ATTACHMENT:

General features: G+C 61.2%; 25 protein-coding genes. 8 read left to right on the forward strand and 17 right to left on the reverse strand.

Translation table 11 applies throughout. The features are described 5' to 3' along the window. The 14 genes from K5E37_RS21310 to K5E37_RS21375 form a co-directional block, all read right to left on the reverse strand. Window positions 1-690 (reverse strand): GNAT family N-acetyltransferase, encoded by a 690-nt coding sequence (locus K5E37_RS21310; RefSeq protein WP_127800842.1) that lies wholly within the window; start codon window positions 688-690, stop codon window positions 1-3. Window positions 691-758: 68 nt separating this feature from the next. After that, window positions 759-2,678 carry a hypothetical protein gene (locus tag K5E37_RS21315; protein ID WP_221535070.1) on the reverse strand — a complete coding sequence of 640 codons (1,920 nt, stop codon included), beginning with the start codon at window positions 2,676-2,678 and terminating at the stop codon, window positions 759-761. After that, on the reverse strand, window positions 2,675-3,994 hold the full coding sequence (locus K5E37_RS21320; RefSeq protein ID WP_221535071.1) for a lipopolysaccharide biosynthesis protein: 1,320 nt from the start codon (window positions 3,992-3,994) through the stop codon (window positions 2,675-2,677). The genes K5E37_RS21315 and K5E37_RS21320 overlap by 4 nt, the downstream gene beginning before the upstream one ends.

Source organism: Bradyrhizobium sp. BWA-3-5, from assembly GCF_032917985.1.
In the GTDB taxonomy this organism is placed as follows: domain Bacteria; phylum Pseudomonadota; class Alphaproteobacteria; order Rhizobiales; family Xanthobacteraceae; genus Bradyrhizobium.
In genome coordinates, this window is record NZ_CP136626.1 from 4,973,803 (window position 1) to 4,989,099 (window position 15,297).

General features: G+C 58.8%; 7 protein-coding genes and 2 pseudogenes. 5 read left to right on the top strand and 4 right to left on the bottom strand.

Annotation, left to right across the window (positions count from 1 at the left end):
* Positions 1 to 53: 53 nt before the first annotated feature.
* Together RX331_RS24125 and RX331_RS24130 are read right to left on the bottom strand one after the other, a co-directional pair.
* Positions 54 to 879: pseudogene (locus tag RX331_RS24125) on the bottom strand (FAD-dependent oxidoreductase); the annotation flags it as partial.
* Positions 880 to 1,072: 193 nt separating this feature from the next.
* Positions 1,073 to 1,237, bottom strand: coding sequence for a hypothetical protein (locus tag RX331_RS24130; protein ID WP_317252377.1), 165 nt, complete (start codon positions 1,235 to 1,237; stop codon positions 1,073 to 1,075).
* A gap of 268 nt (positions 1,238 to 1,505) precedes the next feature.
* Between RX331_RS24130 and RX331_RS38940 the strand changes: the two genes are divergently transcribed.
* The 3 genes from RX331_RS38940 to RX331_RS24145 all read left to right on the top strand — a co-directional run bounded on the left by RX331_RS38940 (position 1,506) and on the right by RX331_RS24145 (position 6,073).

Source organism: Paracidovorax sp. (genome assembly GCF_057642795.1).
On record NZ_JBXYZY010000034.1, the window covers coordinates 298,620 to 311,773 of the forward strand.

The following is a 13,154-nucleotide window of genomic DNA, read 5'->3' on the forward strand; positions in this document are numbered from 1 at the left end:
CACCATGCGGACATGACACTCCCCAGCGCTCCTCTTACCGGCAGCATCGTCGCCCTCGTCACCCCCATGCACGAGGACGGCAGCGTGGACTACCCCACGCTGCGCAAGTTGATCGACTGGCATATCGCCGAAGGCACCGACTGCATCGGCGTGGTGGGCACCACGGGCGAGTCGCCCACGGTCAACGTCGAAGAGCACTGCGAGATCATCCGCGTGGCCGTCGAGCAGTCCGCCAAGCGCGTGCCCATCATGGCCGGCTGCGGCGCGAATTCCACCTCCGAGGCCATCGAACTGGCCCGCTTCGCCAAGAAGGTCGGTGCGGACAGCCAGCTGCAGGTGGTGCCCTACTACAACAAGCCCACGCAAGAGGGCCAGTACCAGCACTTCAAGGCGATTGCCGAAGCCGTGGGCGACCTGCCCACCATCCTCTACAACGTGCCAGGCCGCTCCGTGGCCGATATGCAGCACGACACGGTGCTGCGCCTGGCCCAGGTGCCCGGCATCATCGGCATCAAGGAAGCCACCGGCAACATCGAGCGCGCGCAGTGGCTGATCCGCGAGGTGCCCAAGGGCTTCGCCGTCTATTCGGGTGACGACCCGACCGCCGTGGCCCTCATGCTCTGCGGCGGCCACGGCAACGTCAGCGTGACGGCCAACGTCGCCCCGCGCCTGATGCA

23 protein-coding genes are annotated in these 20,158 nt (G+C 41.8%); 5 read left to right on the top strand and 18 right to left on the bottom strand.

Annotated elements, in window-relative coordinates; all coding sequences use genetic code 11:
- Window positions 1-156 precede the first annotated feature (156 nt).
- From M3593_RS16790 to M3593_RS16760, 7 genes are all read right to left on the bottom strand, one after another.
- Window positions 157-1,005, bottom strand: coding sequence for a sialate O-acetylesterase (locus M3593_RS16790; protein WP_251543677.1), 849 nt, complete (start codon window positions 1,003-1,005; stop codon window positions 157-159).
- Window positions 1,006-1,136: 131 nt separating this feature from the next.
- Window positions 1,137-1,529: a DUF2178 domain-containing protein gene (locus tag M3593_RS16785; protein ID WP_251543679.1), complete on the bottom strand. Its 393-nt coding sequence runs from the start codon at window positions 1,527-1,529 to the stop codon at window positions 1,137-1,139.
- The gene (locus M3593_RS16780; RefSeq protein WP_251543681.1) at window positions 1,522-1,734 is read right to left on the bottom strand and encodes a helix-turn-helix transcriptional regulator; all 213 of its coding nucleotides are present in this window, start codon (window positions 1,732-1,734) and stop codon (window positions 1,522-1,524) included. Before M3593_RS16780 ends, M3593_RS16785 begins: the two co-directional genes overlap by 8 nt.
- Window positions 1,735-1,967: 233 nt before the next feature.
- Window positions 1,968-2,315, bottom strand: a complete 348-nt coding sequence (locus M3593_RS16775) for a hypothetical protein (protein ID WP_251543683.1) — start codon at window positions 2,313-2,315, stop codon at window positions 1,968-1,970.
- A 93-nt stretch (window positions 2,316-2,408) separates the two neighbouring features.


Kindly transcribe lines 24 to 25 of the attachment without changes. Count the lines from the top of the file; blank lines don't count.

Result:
- Window positions 157-1,005, bottom strand: coding sequence for a sialate O-acetylesterase (locus M3593_RS16790; protein WP_251543677.1), 849 nt, complete (start codon window positions 1,003-1,005; stop codon window positions 157-159).
- Window positions 1,006-1,136: 131 nt separating this feature from the next.